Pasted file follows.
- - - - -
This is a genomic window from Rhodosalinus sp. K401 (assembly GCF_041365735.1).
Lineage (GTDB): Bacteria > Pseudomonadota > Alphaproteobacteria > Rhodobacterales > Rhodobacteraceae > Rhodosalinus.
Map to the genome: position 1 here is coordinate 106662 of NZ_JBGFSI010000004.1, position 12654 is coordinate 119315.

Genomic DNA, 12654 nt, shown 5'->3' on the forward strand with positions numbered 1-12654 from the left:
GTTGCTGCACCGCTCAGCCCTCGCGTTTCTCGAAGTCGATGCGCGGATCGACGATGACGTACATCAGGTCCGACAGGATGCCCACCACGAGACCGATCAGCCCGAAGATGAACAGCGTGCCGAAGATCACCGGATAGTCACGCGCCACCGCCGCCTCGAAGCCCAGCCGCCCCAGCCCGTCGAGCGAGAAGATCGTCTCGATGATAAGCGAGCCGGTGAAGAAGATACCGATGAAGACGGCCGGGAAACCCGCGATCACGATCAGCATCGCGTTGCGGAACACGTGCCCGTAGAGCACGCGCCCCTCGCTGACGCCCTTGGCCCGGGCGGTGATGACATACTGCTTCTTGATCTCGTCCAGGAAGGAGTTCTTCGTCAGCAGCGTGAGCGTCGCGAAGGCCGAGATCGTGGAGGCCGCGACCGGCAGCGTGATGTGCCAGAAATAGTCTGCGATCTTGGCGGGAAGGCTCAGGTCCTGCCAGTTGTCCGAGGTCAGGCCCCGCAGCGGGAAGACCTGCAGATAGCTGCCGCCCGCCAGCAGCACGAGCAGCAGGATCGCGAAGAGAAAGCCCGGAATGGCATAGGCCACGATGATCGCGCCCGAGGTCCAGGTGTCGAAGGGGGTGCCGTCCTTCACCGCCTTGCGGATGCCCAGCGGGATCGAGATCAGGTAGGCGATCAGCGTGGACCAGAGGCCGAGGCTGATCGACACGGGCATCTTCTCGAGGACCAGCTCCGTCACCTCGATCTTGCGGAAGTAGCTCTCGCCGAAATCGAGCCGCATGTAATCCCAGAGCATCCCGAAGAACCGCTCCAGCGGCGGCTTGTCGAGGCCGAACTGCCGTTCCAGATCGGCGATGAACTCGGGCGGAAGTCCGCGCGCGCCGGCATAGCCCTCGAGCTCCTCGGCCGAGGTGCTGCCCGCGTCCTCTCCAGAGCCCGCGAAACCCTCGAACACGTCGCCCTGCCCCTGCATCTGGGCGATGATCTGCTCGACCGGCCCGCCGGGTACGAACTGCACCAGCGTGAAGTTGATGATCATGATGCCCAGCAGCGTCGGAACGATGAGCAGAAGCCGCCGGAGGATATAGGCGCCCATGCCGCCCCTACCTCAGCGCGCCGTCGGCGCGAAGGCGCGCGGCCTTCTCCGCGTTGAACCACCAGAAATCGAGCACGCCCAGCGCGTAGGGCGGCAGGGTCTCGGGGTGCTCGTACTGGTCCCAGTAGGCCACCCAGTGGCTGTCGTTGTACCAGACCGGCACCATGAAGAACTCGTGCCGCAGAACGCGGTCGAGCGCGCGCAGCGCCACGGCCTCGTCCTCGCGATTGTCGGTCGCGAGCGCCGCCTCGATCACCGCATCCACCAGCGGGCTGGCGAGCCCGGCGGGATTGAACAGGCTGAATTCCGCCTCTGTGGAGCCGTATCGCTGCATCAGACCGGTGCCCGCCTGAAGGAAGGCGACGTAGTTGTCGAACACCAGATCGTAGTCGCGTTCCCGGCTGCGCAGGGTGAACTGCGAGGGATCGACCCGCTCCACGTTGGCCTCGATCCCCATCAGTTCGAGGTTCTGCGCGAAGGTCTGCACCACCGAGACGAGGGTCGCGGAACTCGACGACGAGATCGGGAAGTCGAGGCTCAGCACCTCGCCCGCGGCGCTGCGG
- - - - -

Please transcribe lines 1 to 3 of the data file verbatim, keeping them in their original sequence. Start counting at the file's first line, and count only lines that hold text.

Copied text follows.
This is a genomic window from Rhodosalinus sp. K401 (assembly GCF_041365735.1).
Lineage (GTDB): Bacteria > Pseudomonadota > Alphaproteobacteria > Rhodobacterales > Rhodobacteraceae > Rhodosalinus.
Map to the genome: position 1 here is coordinate 106662 of NZ_JBGFSI010000004.1, position 12654 is coordinate 119315.